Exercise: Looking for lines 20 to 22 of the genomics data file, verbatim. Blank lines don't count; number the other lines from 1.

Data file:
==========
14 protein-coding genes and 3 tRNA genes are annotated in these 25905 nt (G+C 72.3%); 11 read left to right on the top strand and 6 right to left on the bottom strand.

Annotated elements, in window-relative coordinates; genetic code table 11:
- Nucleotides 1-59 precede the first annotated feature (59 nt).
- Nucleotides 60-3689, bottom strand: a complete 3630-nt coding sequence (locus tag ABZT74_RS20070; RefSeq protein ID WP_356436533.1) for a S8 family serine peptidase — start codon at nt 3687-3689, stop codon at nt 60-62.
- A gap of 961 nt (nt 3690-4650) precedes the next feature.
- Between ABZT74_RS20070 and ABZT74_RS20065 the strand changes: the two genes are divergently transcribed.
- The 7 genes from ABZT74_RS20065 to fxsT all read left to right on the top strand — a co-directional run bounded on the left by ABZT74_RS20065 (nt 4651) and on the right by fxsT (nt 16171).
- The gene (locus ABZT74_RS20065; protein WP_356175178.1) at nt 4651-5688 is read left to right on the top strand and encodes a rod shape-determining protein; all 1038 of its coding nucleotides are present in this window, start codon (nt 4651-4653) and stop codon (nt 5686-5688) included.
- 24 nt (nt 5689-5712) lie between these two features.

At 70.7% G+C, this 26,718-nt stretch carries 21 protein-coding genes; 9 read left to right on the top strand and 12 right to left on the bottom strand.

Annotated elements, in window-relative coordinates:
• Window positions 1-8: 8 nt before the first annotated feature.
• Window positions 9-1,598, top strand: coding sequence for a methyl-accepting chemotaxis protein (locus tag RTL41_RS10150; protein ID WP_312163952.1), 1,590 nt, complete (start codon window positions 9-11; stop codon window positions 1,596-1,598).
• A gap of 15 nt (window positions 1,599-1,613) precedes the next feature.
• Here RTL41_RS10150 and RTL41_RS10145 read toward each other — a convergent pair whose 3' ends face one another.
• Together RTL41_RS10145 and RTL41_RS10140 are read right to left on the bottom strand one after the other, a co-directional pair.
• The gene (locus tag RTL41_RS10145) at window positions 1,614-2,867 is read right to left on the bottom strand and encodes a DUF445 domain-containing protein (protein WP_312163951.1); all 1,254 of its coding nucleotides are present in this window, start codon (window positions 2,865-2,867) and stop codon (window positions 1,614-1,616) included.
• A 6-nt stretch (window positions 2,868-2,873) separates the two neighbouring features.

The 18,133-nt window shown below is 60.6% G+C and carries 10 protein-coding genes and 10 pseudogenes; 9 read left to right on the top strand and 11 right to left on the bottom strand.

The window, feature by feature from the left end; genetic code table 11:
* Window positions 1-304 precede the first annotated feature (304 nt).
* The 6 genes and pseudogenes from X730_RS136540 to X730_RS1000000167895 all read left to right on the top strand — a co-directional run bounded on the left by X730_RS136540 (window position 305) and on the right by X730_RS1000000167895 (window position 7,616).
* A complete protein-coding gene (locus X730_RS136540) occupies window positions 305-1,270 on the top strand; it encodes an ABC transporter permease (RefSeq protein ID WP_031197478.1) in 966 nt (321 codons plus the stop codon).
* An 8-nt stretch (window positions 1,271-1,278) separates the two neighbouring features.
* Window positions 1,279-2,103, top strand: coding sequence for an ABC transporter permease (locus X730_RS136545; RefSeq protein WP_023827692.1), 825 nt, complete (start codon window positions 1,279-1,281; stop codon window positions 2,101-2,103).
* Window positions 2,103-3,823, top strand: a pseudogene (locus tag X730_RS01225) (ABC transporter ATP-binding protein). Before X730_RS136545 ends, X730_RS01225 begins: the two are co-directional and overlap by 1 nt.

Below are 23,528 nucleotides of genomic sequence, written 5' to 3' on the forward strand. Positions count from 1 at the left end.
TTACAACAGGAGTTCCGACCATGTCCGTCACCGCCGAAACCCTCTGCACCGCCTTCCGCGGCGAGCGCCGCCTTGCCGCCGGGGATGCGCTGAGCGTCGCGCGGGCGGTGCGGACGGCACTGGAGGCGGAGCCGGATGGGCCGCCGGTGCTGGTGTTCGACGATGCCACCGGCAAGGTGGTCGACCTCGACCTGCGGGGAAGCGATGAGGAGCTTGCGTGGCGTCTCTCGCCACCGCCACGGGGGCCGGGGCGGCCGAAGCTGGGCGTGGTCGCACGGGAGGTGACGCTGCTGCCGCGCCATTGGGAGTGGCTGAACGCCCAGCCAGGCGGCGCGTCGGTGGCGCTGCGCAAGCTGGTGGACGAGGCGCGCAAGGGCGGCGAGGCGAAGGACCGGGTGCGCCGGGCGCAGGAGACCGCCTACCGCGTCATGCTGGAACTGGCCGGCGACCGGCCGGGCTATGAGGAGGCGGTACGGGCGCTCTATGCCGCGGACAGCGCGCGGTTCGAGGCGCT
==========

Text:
The window, feature by feature from the left end; genetic code table 11:
* Window positions 1-304 precede the first annotated feature (304 nt).
* The 6 genes and pseudogenes from X730_RS136540 to X730_RS1000000167895 all read left to right on the top strand — a co-directional run bounded on the left by X730_RS136540 (window position 305) and on the right by X730_RS1000000167895 (window position 7,616).